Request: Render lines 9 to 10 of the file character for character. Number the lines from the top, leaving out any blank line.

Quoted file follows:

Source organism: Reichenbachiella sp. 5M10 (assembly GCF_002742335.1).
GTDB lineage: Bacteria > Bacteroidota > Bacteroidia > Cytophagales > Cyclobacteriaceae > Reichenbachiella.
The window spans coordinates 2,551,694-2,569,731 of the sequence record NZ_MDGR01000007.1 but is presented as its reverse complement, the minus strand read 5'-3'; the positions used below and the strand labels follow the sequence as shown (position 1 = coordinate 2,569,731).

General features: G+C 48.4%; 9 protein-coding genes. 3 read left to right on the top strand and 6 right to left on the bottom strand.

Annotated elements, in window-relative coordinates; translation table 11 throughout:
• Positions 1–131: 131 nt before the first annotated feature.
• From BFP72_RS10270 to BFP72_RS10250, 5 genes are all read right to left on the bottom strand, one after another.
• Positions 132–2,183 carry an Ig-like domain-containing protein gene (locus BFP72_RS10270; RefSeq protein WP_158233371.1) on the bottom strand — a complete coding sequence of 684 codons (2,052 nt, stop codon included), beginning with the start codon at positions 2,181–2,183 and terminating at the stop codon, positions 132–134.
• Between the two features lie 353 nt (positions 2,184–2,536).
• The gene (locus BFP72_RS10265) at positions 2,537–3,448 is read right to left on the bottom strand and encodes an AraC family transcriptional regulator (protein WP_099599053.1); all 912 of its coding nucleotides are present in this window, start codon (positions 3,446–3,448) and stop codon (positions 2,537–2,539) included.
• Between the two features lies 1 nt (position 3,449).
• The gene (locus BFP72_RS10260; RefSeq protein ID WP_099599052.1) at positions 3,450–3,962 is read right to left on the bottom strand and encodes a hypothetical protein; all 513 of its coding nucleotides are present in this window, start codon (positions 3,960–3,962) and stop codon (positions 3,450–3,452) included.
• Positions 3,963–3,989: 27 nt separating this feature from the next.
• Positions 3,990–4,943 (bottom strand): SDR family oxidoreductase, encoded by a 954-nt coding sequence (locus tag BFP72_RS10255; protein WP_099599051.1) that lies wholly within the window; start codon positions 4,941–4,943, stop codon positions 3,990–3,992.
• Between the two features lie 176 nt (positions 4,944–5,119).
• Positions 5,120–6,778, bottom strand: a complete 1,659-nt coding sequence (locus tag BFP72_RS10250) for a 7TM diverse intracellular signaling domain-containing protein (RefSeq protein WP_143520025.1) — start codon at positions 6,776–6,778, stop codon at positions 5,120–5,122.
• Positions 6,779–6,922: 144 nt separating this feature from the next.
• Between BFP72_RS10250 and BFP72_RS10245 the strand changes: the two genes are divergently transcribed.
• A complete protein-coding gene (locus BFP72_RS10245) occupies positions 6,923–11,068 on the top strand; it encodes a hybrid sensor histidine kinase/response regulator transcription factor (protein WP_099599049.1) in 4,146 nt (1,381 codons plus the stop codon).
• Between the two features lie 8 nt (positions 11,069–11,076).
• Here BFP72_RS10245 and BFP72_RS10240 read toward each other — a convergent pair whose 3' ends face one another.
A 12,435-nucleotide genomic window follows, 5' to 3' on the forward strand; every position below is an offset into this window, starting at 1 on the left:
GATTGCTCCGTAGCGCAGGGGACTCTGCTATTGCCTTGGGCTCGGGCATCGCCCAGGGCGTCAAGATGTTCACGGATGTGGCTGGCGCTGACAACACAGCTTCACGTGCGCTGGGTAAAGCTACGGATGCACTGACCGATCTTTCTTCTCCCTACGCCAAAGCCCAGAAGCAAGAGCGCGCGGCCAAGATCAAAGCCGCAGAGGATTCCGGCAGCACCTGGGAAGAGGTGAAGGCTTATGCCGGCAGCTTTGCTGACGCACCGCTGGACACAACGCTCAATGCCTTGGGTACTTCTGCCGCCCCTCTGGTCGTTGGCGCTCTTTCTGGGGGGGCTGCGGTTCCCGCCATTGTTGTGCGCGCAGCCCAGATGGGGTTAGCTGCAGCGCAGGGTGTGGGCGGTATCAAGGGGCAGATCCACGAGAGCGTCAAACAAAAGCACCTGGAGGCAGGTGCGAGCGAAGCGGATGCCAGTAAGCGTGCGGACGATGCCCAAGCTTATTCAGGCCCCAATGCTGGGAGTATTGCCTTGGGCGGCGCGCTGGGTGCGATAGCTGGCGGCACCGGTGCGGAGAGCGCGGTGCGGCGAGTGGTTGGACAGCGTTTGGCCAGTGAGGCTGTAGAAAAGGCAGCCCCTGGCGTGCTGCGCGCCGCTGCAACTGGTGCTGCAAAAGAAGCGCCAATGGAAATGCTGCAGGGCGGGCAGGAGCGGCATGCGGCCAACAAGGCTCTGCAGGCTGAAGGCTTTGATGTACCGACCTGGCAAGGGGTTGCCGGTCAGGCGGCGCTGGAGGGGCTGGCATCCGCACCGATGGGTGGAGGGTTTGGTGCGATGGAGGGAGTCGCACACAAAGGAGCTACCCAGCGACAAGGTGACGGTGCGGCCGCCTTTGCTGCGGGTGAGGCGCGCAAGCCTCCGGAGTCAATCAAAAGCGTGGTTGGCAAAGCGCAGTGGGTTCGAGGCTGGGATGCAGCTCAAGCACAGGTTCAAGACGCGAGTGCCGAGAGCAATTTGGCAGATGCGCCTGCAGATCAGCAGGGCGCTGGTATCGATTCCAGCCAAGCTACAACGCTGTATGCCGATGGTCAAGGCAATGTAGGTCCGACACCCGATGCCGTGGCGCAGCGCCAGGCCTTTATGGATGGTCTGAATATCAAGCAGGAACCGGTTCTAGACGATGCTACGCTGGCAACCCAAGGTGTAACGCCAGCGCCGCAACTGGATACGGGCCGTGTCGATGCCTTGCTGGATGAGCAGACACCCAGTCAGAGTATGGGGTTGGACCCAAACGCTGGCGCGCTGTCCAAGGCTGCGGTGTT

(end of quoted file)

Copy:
• Between the two features lie 353 nt (positions 2,184–2,536).
• The gene (locus BFP72_RS10265) at positions 2,537–3,448 is read right to left on the bottom strand and encodes an AraC family transcriptional regulator (protein WP_099599053.1); all 912 of its coding nucleotides are present in this window, start codon (positions 3,446–3,448) and stop codon (positions 2,537–2,539) included.